A Māori woman is accusing craft store Lincraft of racial profiling, after she was accused of stealing cross-stitch from one of its shops in Christchurch.
River Jayden was shopping with her partner for cross-stitch at the Lincraft Bush Inn on Sunday, when she said the incident happened.
"I went in, spoke to a lady there and asked where the cross-stitch section was to find my partner. She gave me an awful look and showed me.
"We were in the store for probably about three minutes, and then my partner got cross-stitch, [then] we went in the queue."
She told Checkpoint that her phone then rang and she left the store, and that was when her partner heard the staff member telling the manager she should be investigated.
"While I was at the front of the store my partner heard this lady on the phone to the manager saying that I'd stolen cross-stitch and that I needed to be investigated and check out the cameras on me, in front of my partner who was clearly buying cross-stitch which she was kind of implying I'd stolen."
Ms Jayden then went to the manager, who she said responded very well and was apologetic.
However, she said the employee wasn't and defended her actions, telling Ms Jayden theft was a common problem for the store.
Ms Jayden said she believed there was clearly a racial undertone.
"Well to me it looked like racial profiling, like it was absolutely nothing other than that.
"I barely touched anything, I didn't have a bag or what would typically look like someone who was stealing.
"To me, it was such a shock ... The reason why I felt so frustrated and angered about it is that I spoke to the lady about racial profiling and being prejudiced and judgmental, and no apology to me, no apology to my partner."
Ms Jayden said she just wanted an official apology, because she believes her message did not get through to the employee in question.
After leaving the store, she sent Lincraft a message on Facebook - which Checkpoint has seen. Lincraft responded saying they were sincerely sorry for Ms Jayden's experience at the store.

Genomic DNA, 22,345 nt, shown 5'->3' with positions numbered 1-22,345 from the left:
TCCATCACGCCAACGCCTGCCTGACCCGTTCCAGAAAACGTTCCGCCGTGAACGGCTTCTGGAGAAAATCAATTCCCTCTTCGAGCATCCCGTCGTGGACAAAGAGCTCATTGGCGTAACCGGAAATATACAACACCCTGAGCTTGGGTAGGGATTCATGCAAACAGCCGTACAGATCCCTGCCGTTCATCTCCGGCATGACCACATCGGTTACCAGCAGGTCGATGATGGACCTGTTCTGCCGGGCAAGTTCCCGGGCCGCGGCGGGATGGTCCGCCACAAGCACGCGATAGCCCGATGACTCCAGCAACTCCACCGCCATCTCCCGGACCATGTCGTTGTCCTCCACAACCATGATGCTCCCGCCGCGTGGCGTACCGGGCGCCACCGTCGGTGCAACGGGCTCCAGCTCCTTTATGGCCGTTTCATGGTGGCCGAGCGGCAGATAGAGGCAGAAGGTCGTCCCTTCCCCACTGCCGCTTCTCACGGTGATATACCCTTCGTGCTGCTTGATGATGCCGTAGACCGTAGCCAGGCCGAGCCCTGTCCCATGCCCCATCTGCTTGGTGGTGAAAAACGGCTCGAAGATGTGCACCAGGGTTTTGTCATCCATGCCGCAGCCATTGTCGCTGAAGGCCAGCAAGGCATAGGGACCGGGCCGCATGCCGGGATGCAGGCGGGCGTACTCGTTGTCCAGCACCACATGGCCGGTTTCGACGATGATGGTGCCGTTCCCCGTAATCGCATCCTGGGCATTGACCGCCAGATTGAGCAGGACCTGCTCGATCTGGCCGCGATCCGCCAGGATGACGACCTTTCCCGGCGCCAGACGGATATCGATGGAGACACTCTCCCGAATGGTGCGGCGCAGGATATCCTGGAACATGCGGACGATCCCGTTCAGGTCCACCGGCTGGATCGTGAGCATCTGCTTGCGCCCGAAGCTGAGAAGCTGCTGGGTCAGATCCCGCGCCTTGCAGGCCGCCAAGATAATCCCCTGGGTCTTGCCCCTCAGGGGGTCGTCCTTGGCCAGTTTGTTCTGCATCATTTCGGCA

But speaking to Checkpoint from the company headquarters in Australia, their chief legal officer Brian Swersky denied any racial profiling.
But Mr Swersky said the situation could have been handled better.
"At the outset, we vehemently deny the allegation of racial prejudice or being racist, that is certainly not the values our company espouses nor the values we espouse to our staff," he said.
"Having said that, the staff member concerned probably could've handled her [Ms Jayden's] concerns in a far better and far more discreet way."
Mr Swersky said an investigation was underway and invited Ms Jayden, who he referred to as Jayden throughout the interview, to a sit down meeting with the management to discuss what happened.
"I haven't actually had a counselling session with the person concerned because I'm in Australia, but we will do that and if we believe appropriate disciplinary action is needed or [if] we believe appropriate counselling or further education and training is needed for the staff member, then we will act accordingly.
"But to suggest our organisation is racist is downright insulting. I'm personally Jewish so I'm very sensitive to these sorts of allegations and we just don't accept it.
"If you're speaking to Jayden then please make contact with the store.
"Please come in and sit down with us ... let's have a sensible discussion about her concerns, legitimate concerns, I'm not downplaying her concerns - we empathise with her and what she's said. But as I said, we vehemently deny from the point of view of an organisation any racist overtone or any suggestion that there's any policy to target any particular ethnic group."
Ms Jayden said she was more than happy to attend a sit down meeting.
"I would meet with them, I would like some sort of communication that would be great. They said they'd email me but they haven't."
She said Lincraft has her email address and know how to get hold of her.